I’ve talked before about how VET qualifications have long been viewed as the poor cousin, with parents and schools driving students towards university degrees under the misconception that this leads to higher incomes and more opportunity. In fact, in many industries, the opposite is true.

As universities lower entrance requirements to attract more students, and hence more funding, the number of graduates far outstrips job opportunities in many degree-qualified professions. Meanwhile, many of our key industries and trades are facing skill shortages as apprentice numbers decline, while funding to the VET sector is being cut to critical levels.

In a 2015 report on the VET sector around the globe, the Organisation for Economic Co-operation and Development (OECD) found that inconsistent funding was an issue for the Australian sector, and noted that consistent funding is key to ensuring student choices are not distorted by the availability of funds.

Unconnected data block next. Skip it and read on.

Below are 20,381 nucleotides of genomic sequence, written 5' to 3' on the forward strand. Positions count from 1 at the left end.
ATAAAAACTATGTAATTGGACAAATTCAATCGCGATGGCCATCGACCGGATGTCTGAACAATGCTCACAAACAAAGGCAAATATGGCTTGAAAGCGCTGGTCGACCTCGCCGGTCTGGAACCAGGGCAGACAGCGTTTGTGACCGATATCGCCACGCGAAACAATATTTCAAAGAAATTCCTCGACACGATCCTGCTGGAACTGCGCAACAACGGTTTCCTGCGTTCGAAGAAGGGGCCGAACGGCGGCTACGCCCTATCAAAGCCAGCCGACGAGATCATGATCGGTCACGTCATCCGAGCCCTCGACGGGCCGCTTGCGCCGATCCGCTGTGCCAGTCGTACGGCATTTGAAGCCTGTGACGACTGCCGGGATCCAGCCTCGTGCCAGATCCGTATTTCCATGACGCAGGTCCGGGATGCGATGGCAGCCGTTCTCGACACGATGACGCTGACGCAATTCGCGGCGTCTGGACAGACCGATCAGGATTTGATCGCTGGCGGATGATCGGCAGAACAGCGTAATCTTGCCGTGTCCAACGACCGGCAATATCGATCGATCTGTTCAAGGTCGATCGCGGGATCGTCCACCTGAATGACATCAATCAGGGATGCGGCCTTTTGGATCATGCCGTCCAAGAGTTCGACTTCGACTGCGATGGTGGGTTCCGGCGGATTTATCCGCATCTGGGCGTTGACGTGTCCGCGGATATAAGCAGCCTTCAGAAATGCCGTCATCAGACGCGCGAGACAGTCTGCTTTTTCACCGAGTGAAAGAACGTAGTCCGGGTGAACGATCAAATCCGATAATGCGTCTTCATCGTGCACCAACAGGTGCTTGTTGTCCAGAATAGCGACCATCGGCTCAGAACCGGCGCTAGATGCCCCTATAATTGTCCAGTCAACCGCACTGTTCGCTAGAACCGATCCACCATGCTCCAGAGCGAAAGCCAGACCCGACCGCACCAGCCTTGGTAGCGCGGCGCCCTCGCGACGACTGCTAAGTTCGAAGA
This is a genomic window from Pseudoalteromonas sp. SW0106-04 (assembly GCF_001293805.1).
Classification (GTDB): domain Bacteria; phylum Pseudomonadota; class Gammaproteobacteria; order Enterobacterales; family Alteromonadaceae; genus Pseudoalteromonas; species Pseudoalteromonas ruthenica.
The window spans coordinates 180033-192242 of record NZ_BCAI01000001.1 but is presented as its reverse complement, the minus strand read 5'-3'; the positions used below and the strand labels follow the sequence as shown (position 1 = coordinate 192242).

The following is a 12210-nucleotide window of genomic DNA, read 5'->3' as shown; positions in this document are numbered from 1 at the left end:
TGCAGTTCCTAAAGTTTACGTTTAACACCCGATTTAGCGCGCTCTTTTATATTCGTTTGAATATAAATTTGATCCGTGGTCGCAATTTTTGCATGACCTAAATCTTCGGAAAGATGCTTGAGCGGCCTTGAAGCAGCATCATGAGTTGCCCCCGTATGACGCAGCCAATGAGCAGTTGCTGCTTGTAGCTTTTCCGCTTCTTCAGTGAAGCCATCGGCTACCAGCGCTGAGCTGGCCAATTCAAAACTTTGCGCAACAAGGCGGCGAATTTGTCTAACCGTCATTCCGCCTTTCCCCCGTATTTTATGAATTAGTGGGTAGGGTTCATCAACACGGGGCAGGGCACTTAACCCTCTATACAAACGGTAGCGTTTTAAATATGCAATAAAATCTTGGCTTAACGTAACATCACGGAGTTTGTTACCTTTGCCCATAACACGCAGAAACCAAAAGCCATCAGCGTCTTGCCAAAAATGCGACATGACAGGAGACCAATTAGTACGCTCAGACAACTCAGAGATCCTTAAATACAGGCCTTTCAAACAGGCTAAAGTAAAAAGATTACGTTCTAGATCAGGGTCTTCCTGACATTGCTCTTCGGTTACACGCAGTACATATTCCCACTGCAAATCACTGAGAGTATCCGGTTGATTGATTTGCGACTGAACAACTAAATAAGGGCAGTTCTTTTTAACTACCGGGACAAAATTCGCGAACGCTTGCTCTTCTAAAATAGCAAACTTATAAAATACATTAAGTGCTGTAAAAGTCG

This issue is highlighted with nursing studies, where prospective students have a choice of degree and VET qualification pathways. The best pathway should be driven by the student’s career interests and aspirations; however, students completing the university qualification can access up to six times the funding of a VET student, enticing students into the wrong courses and leaving skill gaps across our healthcare sector.

In my opinion, introducing a single tertiary funding model to replace the various models currently at play would both encourage collaboration and level the playing field. Enabling institutions to see past the funding battle would allow the focus to shift back to the learner and ensure we are doing the best for our students, industries, and the economy.

It doesn’t have to be either/or

Building nested courses and clearer articulation pathways between school, VET qualifications and university degrees could also benefit individual students and our industries. Under the current system, school leavers are typically asked to make a choice between VET or university, but for some qualifications, a clear pathway between the two could be the answer.